Ever (Zombiepreparation)

How do I cut a roll of toilet paper in half? What does each half look like look like?

Lambykins

Quote from: Ever (Zombiepreparation) on August 29, 2021, 03:44:51 AM
How do I cut a roll of toilet paper in half? What does each half look like look like?
Gonna have to find you some pictures! Or do it myself and take a picture.
To cut, I've seen suggestions for using a band saw or a paper cutter, but I have done it with a large and (very) sharp knife.
"But what I do have are a very particular set of skills, skills I have acquired over a very long career, skills that make me a nightmare for people like you." Taken

"There is no such thing as a fair fight. Fight dirty EVERY time. Dirty fighters win, fair fighters lose. Every fight is a fight for your life. Fight to win. Fight dirty." My dad

"Am I dangerous? Ask any of my surviving exes..." Me

lurkedthere

Quote from: Lambykins on August 29, 2021, 07:18:49 AM
Quote from: Ever (Zombiepreparation) on August 29, 2021, 03:44:51 AM
How do I cut a roll of toilet paper in half? What does each half look like look like?
Gonna have to find you some pictures! Or do it myself and take a picture.
To cut, I've seen suggestions for using a band saw or a paper cutter, but I have done it with a large and (very) sharp knife.

A bread knife works well. Just saw the things. I've only done this with wide kitchen-rolls though, narrow tp sounds messy. I prefer a margin for error.

RonnyRonin

One thing I've been thinking about lately is my detached garage. I prefer it to an attached one as it buys some insurance against house fire; either my garage or my apartment building could burn down without both burning down so I can decentralize my preps, but it also means I have to cross a well lit parking lot with anything I want to ferry back and forth.

Already I try to time my trips later at night when fewer people may be watching, and try to disguise things I'm moving (like breaking down carbines so they can be moved NOT in long obvious pelican cases), but if it came time to move my water and bulk food stores I'd probably have to be a bit obvious about it. I can't think of many ways to do it that wouldn't draw even more attention to what I'm doing; so being quick about it in the middle of the night is probably the simple easy answer.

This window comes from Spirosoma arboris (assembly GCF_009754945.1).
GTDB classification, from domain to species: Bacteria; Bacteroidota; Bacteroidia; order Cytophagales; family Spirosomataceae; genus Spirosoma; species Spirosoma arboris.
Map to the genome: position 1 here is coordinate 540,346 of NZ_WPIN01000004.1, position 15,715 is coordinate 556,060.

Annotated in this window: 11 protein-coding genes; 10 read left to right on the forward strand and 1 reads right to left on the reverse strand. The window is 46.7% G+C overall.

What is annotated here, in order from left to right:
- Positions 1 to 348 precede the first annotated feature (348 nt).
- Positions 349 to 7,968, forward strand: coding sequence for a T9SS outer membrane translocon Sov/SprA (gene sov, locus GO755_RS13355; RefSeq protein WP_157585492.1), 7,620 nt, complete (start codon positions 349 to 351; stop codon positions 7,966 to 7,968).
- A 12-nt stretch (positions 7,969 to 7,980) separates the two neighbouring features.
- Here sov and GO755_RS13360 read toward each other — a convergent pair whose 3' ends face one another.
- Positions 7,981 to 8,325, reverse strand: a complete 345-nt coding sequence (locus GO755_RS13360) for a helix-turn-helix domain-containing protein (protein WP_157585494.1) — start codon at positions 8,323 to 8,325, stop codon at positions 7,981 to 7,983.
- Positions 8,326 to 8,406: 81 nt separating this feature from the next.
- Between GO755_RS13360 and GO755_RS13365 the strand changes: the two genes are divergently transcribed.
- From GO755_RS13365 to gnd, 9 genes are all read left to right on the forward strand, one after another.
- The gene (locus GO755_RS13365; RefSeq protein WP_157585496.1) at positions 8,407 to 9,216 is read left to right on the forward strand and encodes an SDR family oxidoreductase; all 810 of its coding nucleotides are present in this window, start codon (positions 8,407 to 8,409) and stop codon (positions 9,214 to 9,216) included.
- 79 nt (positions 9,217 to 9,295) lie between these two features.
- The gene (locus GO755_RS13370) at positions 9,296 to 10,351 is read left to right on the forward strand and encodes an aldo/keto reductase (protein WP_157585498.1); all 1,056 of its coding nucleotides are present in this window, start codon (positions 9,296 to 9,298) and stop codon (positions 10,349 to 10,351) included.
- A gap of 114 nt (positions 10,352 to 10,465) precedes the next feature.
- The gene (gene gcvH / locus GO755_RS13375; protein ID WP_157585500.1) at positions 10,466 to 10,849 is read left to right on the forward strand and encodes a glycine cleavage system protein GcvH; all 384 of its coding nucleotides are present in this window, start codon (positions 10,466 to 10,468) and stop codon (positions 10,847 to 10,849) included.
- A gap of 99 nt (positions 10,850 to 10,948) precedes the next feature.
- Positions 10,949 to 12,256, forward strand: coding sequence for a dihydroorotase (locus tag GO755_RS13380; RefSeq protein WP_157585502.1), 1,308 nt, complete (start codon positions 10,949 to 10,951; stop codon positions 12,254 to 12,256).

share your tobacco and your kindling, but never your sauna or your woman.

Manimal

Quote from: Lambykins on July 28, 2021, 11:14:05 AM
So, you live in an apartment...

Great Post.  Lots of good things to think about.  And I like its from a slightly different perspective, not somebody treking off into the woods.

Cascade Failure

Bed bricks/stones add great comfort in cold conditions.

Lambykins

Quote from: Cascade Failure on September 11, 2021, 07:24:55 PM
Bed bricks/stones add great comfort in cold conditions.
Great idea! I hadn't thought of that!
"But what I do have are a very particular set of skills, skills I have acquired over a very long career, skills that make me a nightmare for people like you." Taken

"There is no such thing as a fair fight. Fight dirty EVERY time. Dirty fighters win, fair fighters lose. Every fight is a fight for your life. Fight to win. Fight dirty." My dad

"Am I dangerous? Ask any of my surviving exes..." Me

sheddi

Quote from: Lambykins on September 11, 2021, 07:58:57 PM
Quote from: Cascade Failure on September 11, 2021, 07:24:55 PM
Bed bricks/stones add great comfort in cold conditions.
Great idea! I hadn't thought of that!
Are hot water bottles a thing in the US? Like this: https://www.amazon.com/dp/B01GR88TRE

They are a great British tradition; my grandparents had them, and my parents, and we've got three in the house now. Historically they were made of rubber and after a decade or so would perish and you'd wake up with wet feet. These days they're a synthetic polymer and last forever.

Crosscut

Quote from: sheddi on September 12, 2021, 04:42:54 AM
Quote from: Lambykins on September 11, 2021, 07:58:57 PM
Quote from: Cascade Failure on September 11, 2021, 07:24:55 PM
Bed bricks/stones add great comfort in cold conditions.
Great idea! I hadn't thought of that!
Are hot water bottles a thing in the US? Like this: https://www.amazon.com/dp/B01GR88TRE

They are a great British tradition; my grandparents had them, and my parents, and we've got three in the house now. Historically they were made of rubber and after a decade or so would perish and you'd wake up with wet feet. These days they're a synthetic polymer and last forever.

Or one like this, multipurpose: www.amazon.com/Flents-Combination-Douche-Enema-Kit/dp/B01N4V67AR